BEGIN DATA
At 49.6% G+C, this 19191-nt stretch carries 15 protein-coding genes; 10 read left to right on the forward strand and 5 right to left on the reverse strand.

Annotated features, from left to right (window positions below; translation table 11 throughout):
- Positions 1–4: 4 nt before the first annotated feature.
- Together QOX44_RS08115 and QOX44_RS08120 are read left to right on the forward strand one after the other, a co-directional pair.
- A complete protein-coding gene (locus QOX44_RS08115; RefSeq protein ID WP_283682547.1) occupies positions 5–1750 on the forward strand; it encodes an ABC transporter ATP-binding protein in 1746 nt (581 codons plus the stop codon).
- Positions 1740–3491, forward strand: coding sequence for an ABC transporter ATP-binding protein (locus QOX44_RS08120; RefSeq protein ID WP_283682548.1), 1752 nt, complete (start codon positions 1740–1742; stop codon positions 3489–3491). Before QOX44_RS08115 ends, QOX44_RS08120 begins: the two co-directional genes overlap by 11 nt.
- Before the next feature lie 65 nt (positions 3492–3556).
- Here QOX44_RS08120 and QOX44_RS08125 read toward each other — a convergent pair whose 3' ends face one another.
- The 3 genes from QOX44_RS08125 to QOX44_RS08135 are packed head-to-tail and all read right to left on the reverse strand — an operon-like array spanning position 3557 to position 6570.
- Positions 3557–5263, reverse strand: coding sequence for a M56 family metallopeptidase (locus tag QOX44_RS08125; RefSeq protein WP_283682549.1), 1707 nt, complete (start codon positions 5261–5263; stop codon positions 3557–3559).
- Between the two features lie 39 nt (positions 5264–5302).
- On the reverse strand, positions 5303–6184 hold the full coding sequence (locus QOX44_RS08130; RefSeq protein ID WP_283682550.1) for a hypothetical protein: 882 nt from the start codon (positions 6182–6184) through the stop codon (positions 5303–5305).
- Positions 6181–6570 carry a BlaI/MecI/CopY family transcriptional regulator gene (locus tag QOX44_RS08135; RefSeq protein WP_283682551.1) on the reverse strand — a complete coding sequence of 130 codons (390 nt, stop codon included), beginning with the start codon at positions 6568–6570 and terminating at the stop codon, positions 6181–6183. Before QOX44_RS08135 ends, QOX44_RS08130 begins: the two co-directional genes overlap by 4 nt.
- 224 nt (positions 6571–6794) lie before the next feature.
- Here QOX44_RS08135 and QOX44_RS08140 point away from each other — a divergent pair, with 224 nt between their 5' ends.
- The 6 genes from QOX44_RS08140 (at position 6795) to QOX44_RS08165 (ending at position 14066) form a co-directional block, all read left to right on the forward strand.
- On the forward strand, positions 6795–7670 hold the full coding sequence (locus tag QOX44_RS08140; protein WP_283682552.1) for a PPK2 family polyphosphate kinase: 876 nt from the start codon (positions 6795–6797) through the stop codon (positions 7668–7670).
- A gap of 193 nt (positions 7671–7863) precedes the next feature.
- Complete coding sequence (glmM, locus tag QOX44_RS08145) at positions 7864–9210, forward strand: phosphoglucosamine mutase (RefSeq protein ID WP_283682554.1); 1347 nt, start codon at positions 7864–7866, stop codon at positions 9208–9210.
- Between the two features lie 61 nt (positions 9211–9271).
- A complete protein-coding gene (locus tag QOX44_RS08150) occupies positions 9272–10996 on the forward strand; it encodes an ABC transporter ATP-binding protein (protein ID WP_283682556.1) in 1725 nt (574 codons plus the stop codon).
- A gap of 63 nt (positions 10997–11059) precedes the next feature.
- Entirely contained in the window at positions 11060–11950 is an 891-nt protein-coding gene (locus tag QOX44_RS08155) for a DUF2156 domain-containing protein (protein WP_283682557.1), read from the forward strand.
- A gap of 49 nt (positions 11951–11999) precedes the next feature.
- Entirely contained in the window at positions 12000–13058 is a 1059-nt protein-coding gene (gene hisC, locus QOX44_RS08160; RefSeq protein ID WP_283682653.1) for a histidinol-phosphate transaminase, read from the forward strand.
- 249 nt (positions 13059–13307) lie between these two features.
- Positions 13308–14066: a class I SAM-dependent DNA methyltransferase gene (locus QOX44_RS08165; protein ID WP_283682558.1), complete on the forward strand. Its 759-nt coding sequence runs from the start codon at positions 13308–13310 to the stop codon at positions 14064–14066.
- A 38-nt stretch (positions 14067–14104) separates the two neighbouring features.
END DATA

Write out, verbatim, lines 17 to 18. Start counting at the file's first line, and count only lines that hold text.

- On the forward strand, positions 6795–7670 hold the full coding sequence (locus tag QOX44_RS08140; protein WP_283682552.1) for a PPK2 family polyphosphate kinase: 876 nt from the start codon (positions 6795–6797) through the stop codon (positions 7668–7670).
- A gap of 193 nt (positions 7671–7863) precedes the next feature.